Sweet, tangy Lemon Meringue Pie. Impress your family and friends with this completely homemade dessert; You don’t have to tell them it is a lot simpler than it looks!
Lemon Meringue Pie is really quite self explanatory, but just incase you’ve never eaten one… Imagine thin, crisp, just sweet pastry, with a generous filling of tart lemon curd which makes your house smell Amazing (capital letter definitely justified!) as it bakes, and then topped with soft, pillowy meringue, with a crisp, sugary meringue-crust on the top. Sounds great, right! Now imagine just how good it tastes…
Lemon Meringue Pie is such a classic dessert for a very good reason. The combination of the sweet meringue and pastry, heightened by the sharp lemon curd filling just makes it the perfect way to end a meal. Although sometimes it can be on the sweet side, this recipe provides just the right balance of sweet and tart flavours, giving it an appeal to all the family.
You can make the making of Lemon Meringue Pie as complicated as you like… or we can use a few cheats to really speed it up! The first thing that will be your friend if you are in a hurry is shop bought pastry. Although perhaps not as satisfying as making your own, it sure does speed it up if you need to do this quickly. And, most of them are dairy free! It is very surprising, but read through the ingredients and often they don’t contain any milk… Just avoid the ones that shout about being ‘all butter pastry’ obviously!
The other way to speed this up is to make your lemon curd in advance. OK – so that’s not really ‘saving’ time, as you’ve still got to make it – but Lemon Meringue Pie does not keep very well, so if you’re short on time the day you want to eat it, taking it straight from a jar you’ve previously made is a great time saver. If you do need to make some just for this pie, then take my Lemon Curd recipe and only make 1/2 the recipe (which is a generous amount for this dessert). By making it right before you bake the pie, you save time not faffing around with sterilising jars and worrying about everything being squeaky clean – we do this normally because we want to be able to keep it mould free in the fridge for some time, but here it’s going to eaten that day so we don’t need to worry!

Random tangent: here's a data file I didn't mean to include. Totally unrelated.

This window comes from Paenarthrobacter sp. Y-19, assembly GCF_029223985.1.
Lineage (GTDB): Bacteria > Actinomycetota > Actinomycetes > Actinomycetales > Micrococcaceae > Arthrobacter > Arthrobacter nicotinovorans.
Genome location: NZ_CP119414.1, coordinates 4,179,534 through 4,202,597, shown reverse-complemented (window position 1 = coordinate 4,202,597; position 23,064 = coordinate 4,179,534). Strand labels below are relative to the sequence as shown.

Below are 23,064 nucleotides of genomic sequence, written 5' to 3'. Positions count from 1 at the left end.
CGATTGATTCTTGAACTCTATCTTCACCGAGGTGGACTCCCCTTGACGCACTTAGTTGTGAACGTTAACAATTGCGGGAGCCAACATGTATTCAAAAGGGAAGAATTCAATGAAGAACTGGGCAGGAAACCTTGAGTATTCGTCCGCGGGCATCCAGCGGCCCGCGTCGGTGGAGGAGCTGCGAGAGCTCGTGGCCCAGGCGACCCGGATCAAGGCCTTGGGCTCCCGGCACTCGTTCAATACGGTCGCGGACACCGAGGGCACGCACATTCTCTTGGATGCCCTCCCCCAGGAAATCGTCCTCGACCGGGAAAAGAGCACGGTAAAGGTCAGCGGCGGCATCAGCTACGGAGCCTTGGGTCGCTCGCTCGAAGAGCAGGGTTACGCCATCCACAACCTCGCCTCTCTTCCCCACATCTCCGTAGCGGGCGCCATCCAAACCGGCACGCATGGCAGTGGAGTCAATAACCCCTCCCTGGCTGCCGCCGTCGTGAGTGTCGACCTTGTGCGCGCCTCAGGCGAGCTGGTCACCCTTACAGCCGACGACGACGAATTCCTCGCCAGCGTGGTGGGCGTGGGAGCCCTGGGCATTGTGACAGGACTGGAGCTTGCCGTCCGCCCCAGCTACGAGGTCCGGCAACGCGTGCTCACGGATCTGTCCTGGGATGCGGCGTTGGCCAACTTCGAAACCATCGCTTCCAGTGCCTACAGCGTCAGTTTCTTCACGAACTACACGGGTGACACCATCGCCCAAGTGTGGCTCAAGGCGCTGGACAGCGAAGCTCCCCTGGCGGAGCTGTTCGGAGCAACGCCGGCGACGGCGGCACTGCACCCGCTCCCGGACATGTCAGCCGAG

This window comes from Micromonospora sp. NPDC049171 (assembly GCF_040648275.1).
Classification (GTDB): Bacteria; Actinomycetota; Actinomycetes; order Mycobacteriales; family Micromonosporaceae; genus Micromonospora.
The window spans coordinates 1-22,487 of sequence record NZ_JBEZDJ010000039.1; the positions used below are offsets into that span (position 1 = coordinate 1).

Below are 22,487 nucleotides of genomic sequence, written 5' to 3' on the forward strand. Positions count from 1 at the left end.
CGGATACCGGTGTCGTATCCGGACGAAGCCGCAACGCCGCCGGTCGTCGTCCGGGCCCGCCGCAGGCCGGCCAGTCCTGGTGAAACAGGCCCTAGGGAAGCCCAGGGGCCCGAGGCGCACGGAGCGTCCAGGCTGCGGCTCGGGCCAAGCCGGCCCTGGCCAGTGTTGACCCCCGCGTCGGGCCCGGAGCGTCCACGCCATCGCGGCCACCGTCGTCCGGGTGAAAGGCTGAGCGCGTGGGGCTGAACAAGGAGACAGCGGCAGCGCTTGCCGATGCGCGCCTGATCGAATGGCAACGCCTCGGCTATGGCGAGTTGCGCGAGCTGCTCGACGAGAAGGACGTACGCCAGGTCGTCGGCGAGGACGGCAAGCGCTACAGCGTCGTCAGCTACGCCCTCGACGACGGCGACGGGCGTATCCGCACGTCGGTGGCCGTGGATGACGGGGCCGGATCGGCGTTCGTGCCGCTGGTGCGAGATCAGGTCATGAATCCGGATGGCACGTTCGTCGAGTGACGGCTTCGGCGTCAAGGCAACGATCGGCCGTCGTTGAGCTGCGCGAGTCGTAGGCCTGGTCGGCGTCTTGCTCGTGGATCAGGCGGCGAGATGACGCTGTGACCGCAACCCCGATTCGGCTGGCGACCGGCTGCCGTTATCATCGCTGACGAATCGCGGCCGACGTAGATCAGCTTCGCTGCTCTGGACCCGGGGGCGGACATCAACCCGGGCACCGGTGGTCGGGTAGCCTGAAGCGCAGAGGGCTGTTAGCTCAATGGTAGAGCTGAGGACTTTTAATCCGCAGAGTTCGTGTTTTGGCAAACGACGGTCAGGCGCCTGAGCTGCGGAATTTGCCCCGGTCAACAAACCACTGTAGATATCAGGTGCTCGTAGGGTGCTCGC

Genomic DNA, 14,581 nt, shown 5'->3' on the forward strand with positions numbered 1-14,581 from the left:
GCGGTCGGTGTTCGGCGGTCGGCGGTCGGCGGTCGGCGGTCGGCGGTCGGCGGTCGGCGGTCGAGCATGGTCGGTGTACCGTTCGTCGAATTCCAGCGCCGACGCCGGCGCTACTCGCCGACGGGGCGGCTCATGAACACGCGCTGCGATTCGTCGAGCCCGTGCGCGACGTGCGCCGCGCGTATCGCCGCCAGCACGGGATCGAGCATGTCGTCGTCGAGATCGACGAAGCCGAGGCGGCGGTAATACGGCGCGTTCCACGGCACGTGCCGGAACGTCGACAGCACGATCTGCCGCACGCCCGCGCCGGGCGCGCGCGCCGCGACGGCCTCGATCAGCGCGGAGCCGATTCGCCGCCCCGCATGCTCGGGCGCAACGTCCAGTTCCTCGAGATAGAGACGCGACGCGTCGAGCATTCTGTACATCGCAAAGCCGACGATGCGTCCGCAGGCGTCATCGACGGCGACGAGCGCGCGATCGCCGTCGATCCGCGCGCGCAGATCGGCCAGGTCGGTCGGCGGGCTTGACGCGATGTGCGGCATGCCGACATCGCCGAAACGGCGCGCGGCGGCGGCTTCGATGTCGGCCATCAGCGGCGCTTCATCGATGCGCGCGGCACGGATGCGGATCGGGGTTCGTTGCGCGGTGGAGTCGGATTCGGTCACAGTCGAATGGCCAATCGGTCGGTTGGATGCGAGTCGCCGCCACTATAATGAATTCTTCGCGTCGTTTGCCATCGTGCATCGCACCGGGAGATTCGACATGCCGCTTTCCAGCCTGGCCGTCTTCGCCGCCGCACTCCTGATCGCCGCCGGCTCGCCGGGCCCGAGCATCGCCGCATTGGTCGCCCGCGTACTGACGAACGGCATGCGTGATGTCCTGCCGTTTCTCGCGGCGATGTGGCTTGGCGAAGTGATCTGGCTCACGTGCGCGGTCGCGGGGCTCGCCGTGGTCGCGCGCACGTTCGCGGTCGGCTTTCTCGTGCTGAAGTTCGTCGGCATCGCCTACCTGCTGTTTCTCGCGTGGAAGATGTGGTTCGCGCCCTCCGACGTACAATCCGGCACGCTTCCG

So give this classic dessert a go, and you’ll find this will become a family favourite to go back to time and time again.
These chocolate meringues make a great dessert paired simply with berries and vanilla ice cream. Chewy and very chocolatey, they make a wonderful alternative to traditional white meringues.
Flavoured meringues were something I had wanted to try for ages. I don’t know why, but whenever I see flavoured, colourful meringues in the shops they just look so appealing; and none more so than chocolate meringues. At this time of year when berries are popping up everywhere, light, chocolatey desserts are the perfect accompaniment. So I thought I’d give them a try!
Having had lots of busy weekends one after the other, these were great to make as a quick dessert as once the meringues were done, it only needed some fruit and ice cream on the side. They also keep really well in an air tight container for 4 – 5 days, making them perfect to bake in advance and have ready when needed.
I’ll be honest and say they are a bit trickier than a normal meringue – only because you have to be really gentle folding in the chocolate and cocoa powder. But if you can handle standard meringue, you will be absolutely fine with these. Whereas normal white meringues can become very crunchy, crack easily and taste mostly of lightly caramelised sugar, these are the opposite – wonderfully chewy, more sturdy in texture and with chocolate chips studded throughout they’re full of flavour.
If you’re feeling fancy, you could make a quick raspberry sauce to pour on top – or use my raspberry curd recipe which I will be posting soon. They’re great without it, but the sauce does add an extra bit of zing to compliment the sweet chocolate meringue.
A sumptuous dessert, sure to amaze anyone – dairy free or not. A crisp, light, and yet chewy meringue, filled with billows of coconut milk cream and crowned with a mass of delicious seasonal fruit. The perfect dessert to wow a crowd.
Pavlova brings back a lot of childhood memories for me… warm summer evenings, surrounded by family and friends, everyone full to the brim after a delicious meal. Then, out comes the Pavlova… the crowning centre piece. So light, crisp and sweet, with a pile of pillow-y soft cream, and then a towering mass of sweet fruit. And of course everyone devours it!